Water polo was first introduced to the olympic program in 1900 and was the first team sport to be added to the Olympic Games. Women's water polo was introduced to the olympic program in 2000 during the Sydney Olympic Games, but FINA had hosted the first women's world cup in 1979 and the first women's world championship in 1986.
Hungary has won the most olympic medals in men's water polo with thirteen total medals including 7 golds. European countries such as Italy, Spain, and Yugoslavia also have very successful men's national teams. The United States is the only non-european team to medal in Olympic water polo with two silver medals and three bronze medals. In women's water polo, the United States, Canada, and Australia often compete for dominance.
Water polo equipment and gear is made by both large brands that create gear for multiple sports as well as smaller brands that create solely water polo gear and equipment.
|Nike||Goggles, parkas, apparel, and water polo suits|
|Turbo||A popular water polo brand, manufactures men's and women's suits and water polo caps|
|Kap Seven (Kap7)||Manufactures water polo balls, ball bags, ball carts, water polo caps, and protective headwear|
|Speedo||Popular brand for goggles, swim caps, water polo suits, and apparel.|
|TYR||Manufactures goggles, apparel, and water polo swimsuits|
|Arena||Manufactures goggles, parkas, warm up sets and apparel, and some swim water polo suits.|
|Finis||Manufactures water polo caps, goggles, and apparel|
|Mikasa||Mikasa typically manufactures water polo balls and bags|
In 31 states, there is at least one water polo club competing under the umbrella organization of USA Water Polo. Some of the larger clubs include Rose Bowl Water Polo Club in Pasadena, California and the New York Athletic Club found in New York City. There are also a few non-profit clubs, such as the SOCAL Water Polo Foundation that works to help develop children's water polo skills.
Some of the most well known water polo coaches are:
|Nikola Stamenic||Serbian water polo coach, coached the Yugoslavia men's national water polo team beginning in 1988 and coached the Serbian men's national water polo team from 1992 until 1999.|
|Ratko Rudic||Croation water polo coach; coached the national teams from Yugoslavia, Italy, the United States, Croatia, and Brazil.|
|Adam Kirkorian||USA women's national team head coach. In 2019 he coached his team to winning all three major international competitions- the FINA World Championships, FINA World League, and the Pan American Games.|
Here are some well known water polo athletes:
|Tony Azevedo||USA men's national team captain|
|Dusan Manic||Serbian national team member, professional player for Pro Recco|
|Dénes Varga||Hungarian national team member, won the 2008 Olympic gold medal|
|Maggie Steffens||USA women's national team member, two time olympic gold medalist|
|Ashleigh Johnson||USA women's national team member and goalie, 2016 olympic gold medalist|
|Sabrina van der Sloot||Dutch women's national team member|
There are professional water polo leagues that compete in Europe. A handful of them are:
|LEN Champions League||Top-tier professional water polo league in Europe|
|Croatian First League of Water Polo||Pro water polo league in Croatia formed in 1991|
|Elitserien||The senior of two professional water polo leagues in Sweden|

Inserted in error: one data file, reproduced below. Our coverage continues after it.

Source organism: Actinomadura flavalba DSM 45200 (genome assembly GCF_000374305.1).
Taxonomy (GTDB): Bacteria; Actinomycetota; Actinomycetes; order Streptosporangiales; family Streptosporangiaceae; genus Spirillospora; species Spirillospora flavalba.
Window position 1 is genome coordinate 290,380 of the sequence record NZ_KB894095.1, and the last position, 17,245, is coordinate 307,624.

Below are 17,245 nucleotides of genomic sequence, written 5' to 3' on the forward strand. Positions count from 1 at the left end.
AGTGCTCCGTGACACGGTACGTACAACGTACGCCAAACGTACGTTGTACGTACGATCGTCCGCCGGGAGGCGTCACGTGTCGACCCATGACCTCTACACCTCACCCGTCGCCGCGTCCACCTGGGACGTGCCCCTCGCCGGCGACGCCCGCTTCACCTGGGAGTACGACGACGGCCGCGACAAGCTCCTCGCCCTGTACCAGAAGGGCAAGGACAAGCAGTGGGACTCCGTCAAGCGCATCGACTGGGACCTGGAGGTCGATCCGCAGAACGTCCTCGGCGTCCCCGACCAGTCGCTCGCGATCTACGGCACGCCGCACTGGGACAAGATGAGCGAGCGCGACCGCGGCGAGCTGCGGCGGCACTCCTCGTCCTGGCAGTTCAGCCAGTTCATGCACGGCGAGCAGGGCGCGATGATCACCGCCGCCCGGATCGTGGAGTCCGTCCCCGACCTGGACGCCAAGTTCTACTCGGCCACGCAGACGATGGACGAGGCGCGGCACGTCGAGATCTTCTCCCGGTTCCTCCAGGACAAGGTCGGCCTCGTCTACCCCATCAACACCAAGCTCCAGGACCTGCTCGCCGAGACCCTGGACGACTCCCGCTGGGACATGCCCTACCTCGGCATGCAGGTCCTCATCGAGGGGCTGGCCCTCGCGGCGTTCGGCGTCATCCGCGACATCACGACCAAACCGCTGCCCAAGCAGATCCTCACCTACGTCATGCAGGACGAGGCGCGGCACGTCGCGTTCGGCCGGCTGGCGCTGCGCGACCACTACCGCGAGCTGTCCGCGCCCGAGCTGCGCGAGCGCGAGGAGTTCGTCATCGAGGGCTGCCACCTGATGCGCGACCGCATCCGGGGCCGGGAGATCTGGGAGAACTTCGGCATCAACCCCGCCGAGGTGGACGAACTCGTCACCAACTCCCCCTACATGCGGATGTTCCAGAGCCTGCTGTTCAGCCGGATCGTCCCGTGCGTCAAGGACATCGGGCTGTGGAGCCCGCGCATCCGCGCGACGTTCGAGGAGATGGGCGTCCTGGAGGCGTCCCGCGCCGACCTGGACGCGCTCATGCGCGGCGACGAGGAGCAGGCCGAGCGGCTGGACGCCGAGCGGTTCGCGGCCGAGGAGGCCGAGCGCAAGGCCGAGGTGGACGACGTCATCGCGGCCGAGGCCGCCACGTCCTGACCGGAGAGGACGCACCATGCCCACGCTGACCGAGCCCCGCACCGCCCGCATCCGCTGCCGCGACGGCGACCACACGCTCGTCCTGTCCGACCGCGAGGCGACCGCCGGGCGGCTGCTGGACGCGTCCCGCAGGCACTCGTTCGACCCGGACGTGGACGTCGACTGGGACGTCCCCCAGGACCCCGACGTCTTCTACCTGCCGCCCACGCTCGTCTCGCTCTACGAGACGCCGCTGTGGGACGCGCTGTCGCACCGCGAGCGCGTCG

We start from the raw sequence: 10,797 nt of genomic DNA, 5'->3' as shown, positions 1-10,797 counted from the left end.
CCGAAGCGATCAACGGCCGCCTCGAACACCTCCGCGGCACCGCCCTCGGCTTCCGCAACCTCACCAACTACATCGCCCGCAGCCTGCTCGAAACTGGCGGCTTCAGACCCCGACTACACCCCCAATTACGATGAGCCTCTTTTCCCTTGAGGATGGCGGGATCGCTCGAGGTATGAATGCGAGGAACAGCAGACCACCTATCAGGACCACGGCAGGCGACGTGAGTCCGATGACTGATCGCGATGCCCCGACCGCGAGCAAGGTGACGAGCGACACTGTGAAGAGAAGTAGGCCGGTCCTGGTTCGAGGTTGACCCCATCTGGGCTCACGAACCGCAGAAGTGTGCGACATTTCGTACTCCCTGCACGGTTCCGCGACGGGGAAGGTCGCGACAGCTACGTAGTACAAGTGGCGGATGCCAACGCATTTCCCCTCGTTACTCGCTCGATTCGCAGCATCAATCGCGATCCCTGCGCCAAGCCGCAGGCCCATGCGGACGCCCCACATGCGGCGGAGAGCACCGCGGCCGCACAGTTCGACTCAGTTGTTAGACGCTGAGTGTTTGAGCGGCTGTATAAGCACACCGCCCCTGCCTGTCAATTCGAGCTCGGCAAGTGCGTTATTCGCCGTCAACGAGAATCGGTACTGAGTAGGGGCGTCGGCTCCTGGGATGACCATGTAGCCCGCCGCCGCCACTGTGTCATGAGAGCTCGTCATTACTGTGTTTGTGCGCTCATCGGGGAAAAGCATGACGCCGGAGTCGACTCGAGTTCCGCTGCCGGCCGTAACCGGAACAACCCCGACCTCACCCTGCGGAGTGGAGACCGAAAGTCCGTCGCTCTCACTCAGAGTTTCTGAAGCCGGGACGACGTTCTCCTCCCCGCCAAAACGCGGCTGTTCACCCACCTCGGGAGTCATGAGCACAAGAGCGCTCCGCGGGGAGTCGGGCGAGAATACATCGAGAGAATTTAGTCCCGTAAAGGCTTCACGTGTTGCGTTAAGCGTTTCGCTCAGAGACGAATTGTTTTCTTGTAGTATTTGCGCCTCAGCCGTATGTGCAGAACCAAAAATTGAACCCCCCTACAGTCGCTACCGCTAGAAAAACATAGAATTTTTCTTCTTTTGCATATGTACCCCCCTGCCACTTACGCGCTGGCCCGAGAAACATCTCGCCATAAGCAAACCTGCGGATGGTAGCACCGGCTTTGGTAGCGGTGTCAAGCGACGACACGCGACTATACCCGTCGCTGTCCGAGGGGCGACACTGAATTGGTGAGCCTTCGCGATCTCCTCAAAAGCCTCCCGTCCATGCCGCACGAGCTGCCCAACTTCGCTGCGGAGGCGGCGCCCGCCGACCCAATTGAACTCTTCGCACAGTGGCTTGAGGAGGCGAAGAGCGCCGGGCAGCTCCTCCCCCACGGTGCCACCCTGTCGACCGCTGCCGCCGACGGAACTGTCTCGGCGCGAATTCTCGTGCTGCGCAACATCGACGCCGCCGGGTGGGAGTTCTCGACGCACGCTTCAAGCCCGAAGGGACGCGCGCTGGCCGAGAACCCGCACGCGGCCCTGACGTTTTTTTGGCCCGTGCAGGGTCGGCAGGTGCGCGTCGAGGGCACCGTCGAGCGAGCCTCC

|Deutsche Wasserball-Liga||Premier water polo league in Germany|
|Serie A1||Premier professional water polo league in Italy|
|A1 Ethniki Water Polo||Professional water polo league in Greece|
|Országos Bajnokság I||Professional water polo league in Hungary|
A handful of pro water polo teams competing throughout Europe are
|Pro Recco||Professional water polo team in Italy|
|HAVK Mladost||Professional water polo team in Croatia|
|Ferencvárosi TC||Professional water polo team in Hungary|
|VK Partizan||Professional water polo team in Serbia|
|Olympiacos||Professional water polo team in Greece|
There are a multitude of water polo tournaments at various levels. Some of the most covered tournaments are the international stage tournaments.
|FINA World Championships||Occur every other year|
|Pan American Games||Occur every six years|
|NCAA Division I Tournament||Annual tournament at the US collegiate level|
Websites can be helpful when looking for equipment, news, and competitions. Here are a few if you're looking for more water polo info:
|USA Water Polo||Website for the governing body of water polo in the United States|
|FINA Water Polo||Water polo page on the website for the international governing body of aquatic sports|
|CWPA Water Polo||Website for the Collegiate Water Polo Association|
|Swim England Water Polo||News and features of water polo inside and outside of England|
Water polo is a sport typically played in a pool with seven field players and a goaltender on each team. The objective is to score a soccer-sized ball in a net goal.
Water polo is similar to soccer and hockey. Each team defends their goal while trying to score on the other team's goal. To score a goal, players throw the ball between the posts and under the crossbar of the opposing team's goal. The team who scores more goals by the end of the game wins.
Water polo is played with 14 players, 7 on each team. Players are only allowed to have one of their hands on the ball at any time, except for the goalie. The goalie can use both hands and is the only player who can touch the bottom of the pool.
There are many fouls in water polo, which result in a loss of possession. A few of them include interference, shot clock violations, and push-offs. There are also major fouls, which result in the player being held out of play for 20 seconds. A few examples of significant fouls are kicking, splashing, and behavioral misconduct. Fouls are called by referees, who also judge when goals are scored and are in charge of stopping and starting play.
Water polo is popular in the United States, Canada, Australia, as well as European countries such as Hungary, Italy, Spain, and Yugoslavia.
Men's water polo became an Olympic sport in 1900 and was the first team sport added to the Olympic program. Women's water polo was the last team sport to be added to the Olympic program in 2000, 100 years later.